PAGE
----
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"The Church has always been reluctant to claim that a miracle of healing has taken place," writes Catholic healing expert Dr. Francis MacNutt, of Florida, in a new, highly useful little book. "In 1974 I had the wonderful opportunity to spend three days at the famous shrine in Lourdes and spoke at length with the physician who was in charge of the Medical Bureau. He told me how frustrating it was to see so many remarkable healings taking place without being able to authenticate them because it is so difficult to meet the six stringent conditions that have to be present for a healing to be declared as scientifically verifiable. For example, one of the conditions is that the patient can't be taking any medication that could have possibly caused the cure. But what cancer patient under a doctor's care is not receiving radiation or some other medical treatment?

"As a result, the doctors have examined thousands of patients in whom measurable physical changes have taken place that they could not verify as a miraculous cure. Most ordinary observers could see that God had healed numerous patients, but nevertheless, the rigorous conditions could not be met to seem it as a miracle."

There it is -- the reason we hear so few wondrous healings declared from the pulpit or the chancery. It is a good meditation in this month when we commemorate Lourdes. For it is clearly the case that science is directing religion instead of the other way around. Therein is a reason for the current crisis of faith. If something can in any way be explained by normal means -- no matter how tiny the chance -- it is discarded (attributed to natural forces) when instead anything wondrous first should be attributed to God.

We have gone from one extreme -- superstition -- to another: believing only in the natural.

As MacNutt points out, in The Practice of Healing Prayer, which has the endorsement of his bishop, most effects of healing prayer are subtle and gradual -- for a while, barely noticeable. The improvements often come in increments. Most frequently they occur after repeated prayer for lengthy periods. Many times, medications are given sole credit (when it was a combination of factors).

Obviously, doctors factor into the healing process, and praying for the right doctor to make the right comments and advice as well as prescribe the right medication if medication is absolutely important is the way to approach the matter, as is constant prayer during and after examinations -- so that visits to the physician or specialist don't lead to unnecessary anxiety or excessive tests and so that the effects of physical healing are enhanced by spiritual healing -- including the good effects of medicine (with minimal side effects).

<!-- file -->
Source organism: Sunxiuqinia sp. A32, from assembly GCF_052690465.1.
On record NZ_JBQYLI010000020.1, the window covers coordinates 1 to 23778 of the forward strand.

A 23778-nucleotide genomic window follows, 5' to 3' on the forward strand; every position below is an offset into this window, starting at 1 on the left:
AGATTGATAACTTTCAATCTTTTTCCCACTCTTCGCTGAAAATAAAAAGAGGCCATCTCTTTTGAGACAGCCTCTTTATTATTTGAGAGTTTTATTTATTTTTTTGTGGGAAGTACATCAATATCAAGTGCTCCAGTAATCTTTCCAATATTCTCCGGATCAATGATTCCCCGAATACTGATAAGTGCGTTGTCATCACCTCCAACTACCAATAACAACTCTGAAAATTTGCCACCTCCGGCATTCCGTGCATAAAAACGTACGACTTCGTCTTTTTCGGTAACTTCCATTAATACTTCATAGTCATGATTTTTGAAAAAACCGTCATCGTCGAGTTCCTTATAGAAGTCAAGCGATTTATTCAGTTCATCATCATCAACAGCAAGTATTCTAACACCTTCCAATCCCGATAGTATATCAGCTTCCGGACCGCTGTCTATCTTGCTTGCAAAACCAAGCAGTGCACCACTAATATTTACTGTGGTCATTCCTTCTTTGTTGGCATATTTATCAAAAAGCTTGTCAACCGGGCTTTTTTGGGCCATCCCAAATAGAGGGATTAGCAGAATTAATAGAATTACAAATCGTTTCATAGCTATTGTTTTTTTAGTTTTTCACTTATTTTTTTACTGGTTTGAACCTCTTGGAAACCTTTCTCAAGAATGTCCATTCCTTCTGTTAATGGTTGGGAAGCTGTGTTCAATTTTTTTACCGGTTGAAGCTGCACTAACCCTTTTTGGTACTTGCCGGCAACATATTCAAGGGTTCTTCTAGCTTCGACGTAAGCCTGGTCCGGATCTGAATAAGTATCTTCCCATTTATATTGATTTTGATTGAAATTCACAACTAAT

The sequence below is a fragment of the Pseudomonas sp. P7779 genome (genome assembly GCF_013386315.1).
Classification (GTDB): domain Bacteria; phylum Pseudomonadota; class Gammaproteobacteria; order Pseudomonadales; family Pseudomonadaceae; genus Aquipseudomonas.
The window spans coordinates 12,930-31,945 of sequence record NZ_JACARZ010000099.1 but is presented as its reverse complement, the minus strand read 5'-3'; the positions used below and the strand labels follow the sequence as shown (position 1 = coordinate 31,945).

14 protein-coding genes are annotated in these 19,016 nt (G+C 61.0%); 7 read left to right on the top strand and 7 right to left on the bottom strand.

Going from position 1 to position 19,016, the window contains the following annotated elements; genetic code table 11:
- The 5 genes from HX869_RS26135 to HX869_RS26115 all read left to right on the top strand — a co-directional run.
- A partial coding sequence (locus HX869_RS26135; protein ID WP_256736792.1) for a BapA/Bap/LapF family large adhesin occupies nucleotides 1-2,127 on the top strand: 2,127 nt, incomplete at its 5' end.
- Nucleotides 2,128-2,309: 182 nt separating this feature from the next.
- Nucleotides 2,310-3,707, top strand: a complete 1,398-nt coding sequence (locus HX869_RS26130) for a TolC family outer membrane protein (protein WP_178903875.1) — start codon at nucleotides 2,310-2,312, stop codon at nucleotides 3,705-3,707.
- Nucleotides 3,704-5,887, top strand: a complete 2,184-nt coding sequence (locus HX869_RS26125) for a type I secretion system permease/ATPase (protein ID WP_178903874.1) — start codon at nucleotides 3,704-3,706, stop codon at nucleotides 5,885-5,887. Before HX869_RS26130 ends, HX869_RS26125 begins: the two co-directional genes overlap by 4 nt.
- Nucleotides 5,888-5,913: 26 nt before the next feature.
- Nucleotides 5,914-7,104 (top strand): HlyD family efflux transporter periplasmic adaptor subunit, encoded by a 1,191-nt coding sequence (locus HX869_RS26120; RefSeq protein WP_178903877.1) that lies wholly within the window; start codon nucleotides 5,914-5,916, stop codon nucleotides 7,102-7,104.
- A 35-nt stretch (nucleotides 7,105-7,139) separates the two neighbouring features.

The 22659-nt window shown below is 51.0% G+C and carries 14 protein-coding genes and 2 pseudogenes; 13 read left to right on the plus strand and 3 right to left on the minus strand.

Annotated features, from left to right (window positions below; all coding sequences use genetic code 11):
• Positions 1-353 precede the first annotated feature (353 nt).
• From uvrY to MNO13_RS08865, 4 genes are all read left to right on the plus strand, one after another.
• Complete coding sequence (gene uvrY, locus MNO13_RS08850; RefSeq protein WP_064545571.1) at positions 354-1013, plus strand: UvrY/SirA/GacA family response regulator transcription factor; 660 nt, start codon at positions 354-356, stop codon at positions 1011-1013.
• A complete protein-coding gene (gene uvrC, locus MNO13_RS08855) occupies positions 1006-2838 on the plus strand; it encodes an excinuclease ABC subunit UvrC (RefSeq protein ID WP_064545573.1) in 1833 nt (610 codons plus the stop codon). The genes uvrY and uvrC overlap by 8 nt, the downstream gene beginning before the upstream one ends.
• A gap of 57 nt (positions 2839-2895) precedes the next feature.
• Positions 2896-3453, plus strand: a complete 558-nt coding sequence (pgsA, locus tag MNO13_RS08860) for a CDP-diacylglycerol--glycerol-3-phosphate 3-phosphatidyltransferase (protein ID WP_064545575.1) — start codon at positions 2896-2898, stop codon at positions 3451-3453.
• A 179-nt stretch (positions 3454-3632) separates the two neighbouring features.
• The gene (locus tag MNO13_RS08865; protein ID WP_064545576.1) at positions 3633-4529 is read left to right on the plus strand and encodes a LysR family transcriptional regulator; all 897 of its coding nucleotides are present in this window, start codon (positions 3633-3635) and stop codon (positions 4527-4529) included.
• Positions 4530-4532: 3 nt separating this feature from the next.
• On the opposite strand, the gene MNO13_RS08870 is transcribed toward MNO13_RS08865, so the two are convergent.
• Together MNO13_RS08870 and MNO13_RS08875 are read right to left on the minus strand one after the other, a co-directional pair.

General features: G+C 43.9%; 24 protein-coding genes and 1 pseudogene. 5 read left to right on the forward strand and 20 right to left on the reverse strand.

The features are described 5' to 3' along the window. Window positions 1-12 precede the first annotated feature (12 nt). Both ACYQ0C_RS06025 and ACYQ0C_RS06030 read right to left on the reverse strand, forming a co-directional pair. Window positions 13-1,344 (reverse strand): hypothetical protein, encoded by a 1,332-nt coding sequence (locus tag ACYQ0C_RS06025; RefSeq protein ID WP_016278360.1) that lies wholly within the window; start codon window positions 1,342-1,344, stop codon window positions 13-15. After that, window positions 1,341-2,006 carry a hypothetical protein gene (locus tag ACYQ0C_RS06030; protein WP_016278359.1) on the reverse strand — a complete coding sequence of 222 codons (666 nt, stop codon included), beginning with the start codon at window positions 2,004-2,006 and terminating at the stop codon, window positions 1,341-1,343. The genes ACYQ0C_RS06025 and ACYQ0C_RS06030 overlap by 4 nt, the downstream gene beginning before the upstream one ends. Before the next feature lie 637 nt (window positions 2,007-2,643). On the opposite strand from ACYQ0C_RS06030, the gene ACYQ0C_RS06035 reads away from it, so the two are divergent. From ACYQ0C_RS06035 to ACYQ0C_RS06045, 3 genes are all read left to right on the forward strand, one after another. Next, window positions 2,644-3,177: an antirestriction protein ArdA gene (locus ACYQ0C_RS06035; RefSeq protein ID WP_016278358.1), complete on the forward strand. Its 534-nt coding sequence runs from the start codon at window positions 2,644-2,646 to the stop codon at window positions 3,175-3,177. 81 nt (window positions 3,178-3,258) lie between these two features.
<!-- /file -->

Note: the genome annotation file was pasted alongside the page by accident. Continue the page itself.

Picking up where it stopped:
At Lourdes, the official tally of "miraculous" cures is just 68 (according to the most recent tally we could find) out of the approximately 7,000 people who sought to have their cases confirmed as miracles and the 200 million estimated to have visited since 1858 (meaning that, if we believed the low figure of less than seventy, only one out of every three million saw cures -- less than .00004 percent) -- when in fact the average pilgrim comes back with some account of seeing, hearing about, or experiencing health improvement at the shrine in France. Only five miracles declared as such since 1978.

We respect caution and prudence (it's essential) but also wonder if it's the percentage healed by the apostles (and of course Jesus) in the Bible. But then, ours is an age of hyper-skepticism. Hyper-skepticism can kils faith when faith is what heals (said Jesus; see today's Mass reading, 2/1). Isn't it time to shed exclusionary methodology? Isn't it time for the Church to set the pace, not men (often atheists) in lab coats?

Here's the question: if we could see with the eyes of Heaven, if we could view what angels do, if we could see what the Blessed Mother of Lourdes sees, as opposed to through the lens of science, how many miraculous cures -- and how many improvements (each of which is a little miracle) -- would have been registered?

[resources: The Practice of Healing Prayer]

[see also: Expert: how to heal]

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